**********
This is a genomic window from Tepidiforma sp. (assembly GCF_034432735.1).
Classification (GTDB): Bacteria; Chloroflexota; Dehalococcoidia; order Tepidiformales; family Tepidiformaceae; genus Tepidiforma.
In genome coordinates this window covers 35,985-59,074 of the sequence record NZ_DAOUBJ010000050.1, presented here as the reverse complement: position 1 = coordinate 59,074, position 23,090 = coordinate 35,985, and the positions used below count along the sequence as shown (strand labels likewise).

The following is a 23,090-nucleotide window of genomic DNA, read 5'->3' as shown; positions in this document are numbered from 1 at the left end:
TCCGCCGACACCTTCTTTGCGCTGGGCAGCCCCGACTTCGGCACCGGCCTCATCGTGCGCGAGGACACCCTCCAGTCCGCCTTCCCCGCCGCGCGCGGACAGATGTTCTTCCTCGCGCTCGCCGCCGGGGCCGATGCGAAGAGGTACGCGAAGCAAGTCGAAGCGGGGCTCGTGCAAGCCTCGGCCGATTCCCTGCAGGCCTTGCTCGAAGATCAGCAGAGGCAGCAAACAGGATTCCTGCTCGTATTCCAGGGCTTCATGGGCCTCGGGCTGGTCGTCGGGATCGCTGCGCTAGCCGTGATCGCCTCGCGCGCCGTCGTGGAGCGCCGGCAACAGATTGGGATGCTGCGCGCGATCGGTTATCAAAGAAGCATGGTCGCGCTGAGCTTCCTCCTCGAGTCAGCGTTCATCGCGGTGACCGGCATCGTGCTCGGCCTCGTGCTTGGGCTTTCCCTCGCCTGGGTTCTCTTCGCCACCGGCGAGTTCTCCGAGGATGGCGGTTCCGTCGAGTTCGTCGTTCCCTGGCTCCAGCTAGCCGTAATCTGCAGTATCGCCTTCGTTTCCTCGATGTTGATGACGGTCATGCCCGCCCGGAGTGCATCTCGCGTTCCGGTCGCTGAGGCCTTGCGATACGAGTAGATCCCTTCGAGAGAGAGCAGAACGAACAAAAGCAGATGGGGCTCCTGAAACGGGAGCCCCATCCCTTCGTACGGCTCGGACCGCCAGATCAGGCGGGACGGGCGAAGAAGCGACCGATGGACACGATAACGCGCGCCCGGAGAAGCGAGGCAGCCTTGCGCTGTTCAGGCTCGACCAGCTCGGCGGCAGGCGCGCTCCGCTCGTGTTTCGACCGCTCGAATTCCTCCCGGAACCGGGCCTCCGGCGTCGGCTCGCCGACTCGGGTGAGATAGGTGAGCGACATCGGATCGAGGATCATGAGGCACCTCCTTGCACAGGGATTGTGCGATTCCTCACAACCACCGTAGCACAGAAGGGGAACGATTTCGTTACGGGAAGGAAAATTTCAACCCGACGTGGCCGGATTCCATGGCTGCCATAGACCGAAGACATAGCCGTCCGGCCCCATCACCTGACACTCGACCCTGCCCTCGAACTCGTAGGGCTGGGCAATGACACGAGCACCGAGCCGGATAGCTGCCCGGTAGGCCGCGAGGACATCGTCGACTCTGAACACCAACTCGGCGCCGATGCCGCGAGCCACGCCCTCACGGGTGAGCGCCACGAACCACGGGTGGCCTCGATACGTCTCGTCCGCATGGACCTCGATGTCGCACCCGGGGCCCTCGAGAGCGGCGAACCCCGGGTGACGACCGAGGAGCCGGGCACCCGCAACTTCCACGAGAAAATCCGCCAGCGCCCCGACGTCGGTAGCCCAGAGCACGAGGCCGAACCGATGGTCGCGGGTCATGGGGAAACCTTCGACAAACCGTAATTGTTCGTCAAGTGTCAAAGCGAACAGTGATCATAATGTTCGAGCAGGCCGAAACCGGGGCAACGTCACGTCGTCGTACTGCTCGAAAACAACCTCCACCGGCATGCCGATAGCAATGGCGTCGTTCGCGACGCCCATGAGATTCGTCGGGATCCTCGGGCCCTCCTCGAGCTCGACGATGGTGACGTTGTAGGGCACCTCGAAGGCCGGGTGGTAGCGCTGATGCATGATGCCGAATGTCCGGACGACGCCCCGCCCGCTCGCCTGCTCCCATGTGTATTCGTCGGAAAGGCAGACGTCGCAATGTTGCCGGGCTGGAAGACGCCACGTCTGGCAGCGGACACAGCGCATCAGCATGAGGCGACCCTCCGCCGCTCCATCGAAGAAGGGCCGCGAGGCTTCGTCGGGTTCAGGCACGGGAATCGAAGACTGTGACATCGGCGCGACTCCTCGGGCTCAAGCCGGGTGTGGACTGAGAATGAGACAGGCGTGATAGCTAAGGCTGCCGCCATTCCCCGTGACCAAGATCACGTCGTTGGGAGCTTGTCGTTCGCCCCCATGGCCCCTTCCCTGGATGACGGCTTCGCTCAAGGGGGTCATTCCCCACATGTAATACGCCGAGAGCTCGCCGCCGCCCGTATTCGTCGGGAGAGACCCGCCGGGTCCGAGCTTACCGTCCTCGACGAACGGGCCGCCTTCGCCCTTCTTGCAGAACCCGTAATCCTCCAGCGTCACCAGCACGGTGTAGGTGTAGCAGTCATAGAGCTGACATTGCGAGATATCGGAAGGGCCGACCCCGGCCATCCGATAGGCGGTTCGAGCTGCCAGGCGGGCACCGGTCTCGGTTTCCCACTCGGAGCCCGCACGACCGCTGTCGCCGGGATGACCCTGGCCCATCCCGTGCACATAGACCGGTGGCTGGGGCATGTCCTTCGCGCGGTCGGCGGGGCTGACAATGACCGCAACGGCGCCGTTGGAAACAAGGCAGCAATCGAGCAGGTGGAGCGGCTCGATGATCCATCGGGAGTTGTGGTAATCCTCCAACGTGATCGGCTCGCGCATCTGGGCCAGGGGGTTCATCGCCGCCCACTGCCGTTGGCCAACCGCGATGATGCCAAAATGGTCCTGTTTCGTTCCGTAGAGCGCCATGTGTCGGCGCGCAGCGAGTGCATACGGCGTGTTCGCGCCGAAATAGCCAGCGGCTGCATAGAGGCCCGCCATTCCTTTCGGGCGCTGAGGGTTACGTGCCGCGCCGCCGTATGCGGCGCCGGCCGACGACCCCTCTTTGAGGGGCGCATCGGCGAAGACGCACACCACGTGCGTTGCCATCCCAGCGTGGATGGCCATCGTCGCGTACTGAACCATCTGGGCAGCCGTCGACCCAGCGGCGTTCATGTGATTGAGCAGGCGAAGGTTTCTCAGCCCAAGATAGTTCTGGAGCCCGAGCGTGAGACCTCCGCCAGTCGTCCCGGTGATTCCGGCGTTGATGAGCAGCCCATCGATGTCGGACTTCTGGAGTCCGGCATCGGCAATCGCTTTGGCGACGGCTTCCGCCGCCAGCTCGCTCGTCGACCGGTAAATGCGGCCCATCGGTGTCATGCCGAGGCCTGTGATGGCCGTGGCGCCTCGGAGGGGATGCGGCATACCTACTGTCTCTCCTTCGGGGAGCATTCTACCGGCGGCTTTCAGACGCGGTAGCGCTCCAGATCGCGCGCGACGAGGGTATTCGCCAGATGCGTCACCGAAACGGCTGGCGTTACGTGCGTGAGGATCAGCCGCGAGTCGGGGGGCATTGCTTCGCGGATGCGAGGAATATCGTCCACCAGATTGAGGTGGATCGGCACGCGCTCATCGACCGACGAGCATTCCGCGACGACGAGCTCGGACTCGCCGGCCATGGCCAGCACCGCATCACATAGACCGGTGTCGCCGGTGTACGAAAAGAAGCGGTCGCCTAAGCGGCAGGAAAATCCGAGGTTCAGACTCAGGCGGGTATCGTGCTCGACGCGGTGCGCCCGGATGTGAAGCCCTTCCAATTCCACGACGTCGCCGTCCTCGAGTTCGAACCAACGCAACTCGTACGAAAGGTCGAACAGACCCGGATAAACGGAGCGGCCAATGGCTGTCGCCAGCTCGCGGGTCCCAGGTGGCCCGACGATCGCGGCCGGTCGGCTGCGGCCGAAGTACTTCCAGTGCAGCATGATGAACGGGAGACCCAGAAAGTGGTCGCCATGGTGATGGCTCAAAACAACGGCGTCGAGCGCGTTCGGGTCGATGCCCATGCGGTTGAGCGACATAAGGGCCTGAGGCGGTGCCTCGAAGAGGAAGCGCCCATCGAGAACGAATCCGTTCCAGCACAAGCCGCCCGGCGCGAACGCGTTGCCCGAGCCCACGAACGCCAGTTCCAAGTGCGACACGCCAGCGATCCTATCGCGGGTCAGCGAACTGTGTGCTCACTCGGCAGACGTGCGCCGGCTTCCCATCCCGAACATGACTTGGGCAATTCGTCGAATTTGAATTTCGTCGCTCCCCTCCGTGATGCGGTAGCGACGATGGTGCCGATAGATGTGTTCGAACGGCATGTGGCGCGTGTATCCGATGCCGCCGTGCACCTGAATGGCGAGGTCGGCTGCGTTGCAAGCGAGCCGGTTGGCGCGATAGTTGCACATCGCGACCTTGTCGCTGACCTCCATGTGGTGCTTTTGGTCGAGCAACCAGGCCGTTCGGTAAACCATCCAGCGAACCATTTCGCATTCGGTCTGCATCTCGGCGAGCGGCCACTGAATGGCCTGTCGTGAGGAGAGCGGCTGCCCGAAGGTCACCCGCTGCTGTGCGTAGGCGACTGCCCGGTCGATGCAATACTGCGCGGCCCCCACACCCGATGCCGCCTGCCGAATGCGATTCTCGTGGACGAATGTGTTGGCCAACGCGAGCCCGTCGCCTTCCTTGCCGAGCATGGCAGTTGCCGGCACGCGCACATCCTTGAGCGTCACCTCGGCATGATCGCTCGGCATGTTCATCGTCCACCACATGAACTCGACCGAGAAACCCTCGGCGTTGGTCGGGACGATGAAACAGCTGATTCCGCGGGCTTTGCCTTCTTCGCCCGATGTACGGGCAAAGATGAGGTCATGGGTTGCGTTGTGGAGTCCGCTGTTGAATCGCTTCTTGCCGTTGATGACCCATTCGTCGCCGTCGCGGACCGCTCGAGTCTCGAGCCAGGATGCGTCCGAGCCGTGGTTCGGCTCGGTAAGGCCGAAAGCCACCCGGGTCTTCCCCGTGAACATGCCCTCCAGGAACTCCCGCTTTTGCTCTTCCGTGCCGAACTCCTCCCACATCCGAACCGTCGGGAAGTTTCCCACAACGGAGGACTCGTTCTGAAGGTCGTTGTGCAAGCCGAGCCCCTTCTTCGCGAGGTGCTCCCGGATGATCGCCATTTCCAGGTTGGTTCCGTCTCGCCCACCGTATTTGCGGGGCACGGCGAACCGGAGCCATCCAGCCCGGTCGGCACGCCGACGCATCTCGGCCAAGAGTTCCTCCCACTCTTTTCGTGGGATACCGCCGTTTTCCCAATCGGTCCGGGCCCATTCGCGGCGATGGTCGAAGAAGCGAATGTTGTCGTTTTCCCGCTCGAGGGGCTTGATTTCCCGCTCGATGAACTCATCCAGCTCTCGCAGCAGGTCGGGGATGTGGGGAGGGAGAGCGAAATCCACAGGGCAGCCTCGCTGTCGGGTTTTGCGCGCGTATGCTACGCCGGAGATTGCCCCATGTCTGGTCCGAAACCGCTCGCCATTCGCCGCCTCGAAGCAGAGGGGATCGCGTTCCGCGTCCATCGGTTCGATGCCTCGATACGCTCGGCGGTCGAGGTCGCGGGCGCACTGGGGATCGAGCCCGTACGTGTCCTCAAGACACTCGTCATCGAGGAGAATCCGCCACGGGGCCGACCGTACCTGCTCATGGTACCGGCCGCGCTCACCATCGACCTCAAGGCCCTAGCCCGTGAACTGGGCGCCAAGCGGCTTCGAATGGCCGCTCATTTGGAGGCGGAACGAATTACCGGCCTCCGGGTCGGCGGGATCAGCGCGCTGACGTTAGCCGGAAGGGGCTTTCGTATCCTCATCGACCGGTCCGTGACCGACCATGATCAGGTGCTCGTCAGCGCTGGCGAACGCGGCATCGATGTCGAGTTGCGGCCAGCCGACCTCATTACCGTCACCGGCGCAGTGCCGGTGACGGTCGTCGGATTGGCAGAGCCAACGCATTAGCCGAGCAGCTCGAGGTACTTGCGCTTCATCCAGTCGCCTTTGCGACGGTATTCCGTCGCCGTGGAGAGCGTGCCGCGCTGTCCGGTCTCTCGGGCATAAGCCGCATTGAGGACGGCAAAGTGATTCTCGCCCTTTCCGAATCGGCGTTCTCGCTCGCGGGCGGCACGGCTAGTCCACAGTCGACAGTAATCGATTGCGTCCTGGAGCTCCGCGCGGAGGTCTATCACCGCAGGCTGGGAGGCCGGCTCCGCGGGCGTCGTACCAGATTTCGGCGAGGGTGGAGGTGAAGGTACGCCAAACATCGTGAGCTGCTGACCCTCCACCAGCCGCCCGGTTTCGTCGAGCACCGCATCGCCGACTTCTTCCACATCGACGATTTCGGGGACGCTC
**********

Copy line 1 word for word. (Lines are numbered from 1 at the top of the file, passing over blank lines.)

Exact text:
This is a genomic window from Tepidiforma sp. (assembly GCF_034432735.1).